A court reviewing a petition for a writ of prohibition will need to see that the petitioner is currently exposed to the exercise of a judicial power that will cause injury. Next, the petitioner must explain why the law does not authorize this exercise of power and that no alternative ways to fend off the injurious exercise of judicial power exist.
Question: Is this petition of value? Is it worth the time, effort, and money spent? You might want to go for this one if your case is very strong. Otherwise, it’s probably not a good idea.
Writ of Mandamus
A judge who issues a writ of mandamus will order a public official or judge in a lower court to perform a legally required duty or halt unjustified action. A petitioner may seek this discretionary intervention from a higher authority prior to the completion of a case in a trial court. The petition needs to state the pertinent facts, explain the situation that requires relief, and provide reasons for the necessity of the writ.
The writ of mandamus may only apply to a public official, not a private individual. Additionally, the order must concern a duty that is a legal obligation. Although rarely used, these writs have a history of correcting trial judges when they refuse to move a case due to conflict of interest, deny discovery of evidence, ignore a lack of jurisdiction, and more.
Question: Is this petition of value? Is it worth the time, effort, and money spent? It might be worth it to appeal only if your case is very strong, and there are no other alternatives to get justice.
Writ of Quo Warranto
The writ of quo warranto is used to challenge the authority of a public official, a corporate officer, or a licensed professional. The writ requires the person to appear and present evidence validating his or her use of power. Petitions seeking these writs have been used against people holding offices such as county commissioner, school board member, tax commissioner, or even a judge.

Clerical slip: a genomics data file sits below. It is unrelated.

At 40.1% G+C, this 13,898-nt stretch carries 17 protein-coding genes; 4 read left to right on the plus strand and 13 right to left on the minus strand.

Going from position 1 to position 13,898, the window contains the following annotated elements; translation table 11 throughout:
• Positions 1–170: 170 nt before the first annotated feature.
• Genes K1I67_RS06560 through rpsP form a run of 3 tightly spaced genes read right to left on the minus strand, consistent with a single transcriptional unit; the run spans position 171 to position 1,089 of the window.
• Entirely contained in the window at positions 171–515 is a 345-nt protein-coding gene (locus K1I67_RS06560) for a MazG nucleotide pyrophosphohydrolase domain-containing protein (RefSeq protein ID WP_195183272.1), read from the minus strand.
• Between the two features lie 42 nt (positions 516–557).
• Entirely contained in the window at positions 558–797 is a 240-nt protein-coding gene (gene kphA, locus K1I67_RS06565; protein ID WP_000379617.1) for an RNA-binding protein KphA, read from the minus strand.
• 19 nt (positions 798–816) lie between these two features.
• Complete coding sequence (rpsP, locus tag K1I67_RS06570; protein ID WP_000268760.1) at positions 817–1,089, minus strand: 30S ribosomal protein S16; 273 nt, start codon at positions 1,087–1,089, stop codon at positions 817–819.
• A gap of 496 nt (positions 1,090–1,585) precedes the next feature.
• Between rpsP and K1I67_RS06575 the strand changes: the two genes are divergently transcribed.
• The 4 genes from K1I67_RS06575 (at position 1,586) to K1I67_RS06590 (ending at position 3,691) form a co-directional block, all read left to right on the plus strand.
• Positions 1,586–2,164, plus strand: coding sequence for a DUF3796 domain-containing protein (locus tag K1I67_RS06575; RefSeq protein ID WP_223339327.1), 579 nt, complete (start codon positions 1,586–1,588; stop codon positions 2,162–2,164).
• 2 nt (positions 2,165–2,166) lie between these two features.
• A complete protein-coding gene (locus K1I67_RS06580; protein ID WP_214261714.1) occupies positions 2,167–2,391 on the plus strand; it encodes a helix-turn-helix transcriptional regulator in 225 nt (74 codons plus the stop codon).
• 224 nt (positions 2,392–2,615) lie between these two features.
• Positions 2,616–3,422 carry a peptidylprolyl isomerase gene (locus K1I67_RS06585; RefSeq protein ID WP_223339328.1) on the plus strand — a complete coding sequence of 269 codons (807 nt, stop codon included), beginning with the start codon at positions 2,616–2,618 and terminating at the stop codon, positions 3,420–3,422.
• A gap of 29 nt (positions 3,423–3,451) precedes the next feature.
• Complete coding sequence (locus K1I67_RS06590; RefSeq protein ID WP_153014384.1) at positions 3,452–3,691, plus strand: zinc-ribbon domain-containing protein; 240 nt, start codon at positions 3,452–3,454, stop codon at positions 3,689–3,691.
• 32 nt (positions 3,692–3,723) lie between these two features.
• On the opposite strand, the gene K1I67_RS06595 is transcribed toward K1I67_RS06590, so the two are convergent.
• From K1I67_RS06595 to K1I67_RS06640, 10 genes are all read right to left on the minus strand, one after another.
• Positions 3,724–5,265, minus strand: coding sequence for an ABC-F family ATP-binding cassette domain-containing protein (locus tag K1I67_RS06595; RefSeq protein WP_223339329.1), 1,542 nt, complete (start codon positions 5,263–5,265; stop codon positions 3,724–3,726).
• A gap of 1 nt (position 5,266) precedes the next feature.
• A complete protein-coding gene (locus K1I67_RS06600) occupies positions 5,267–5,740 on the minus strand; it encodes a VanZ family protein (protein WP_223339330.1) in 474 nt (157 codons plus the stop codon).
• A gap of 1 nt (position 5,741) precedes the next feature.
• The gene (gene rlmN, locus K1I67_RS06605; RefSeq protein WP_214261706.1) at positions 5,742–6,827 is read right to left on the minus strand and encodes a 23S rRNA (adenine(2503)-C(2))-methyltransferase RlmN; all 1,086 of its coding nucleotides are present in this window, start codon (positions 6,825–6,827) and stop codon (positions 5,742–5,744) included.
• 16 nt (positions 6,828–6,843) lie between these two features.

The petition will highlight the person’s abuse of power, failure to execute the duties of the office, or absence of credentials. The burden of evidence is on the targeted person to prove authority. Most often, an attorney general or other prosecutor files the petition on behalf of the public. Statutes in your specific jurisdiction might empower you to petition for this writ without a prosecutor’s participation.
Question: Is this petition of value? Is it worth the time, effort, and money spent? It might be worth it to appeal only if your case is very strong.
I challenged the judge’s decision not to recuse herself. I lost. The court denied my petition. But I eventually won. The judge chose to go into retirement. I never saw her again, and I bought the time I needed to develop what turned out to be a winning strategy.
Though extraordinary writs have the potential to provide relief, courts are extremely reluctant to interfere with normal judicial processes through the use of extraordinary writs. So, if you take on this fight and actually want a petition granted, make yours very compelling.
Pssst! Hey, you there, struggling to win your case. Isn’t it time you gave Courtroom5 a spin? Our specialists publish articles like this to help you level the playing field, but it’s sometimes too late to save your case. Stop trying to catch up; instead, get the insight that you need to succeed. Get ahead of the game and start driving your case to the judgment you deserve. See how it works today!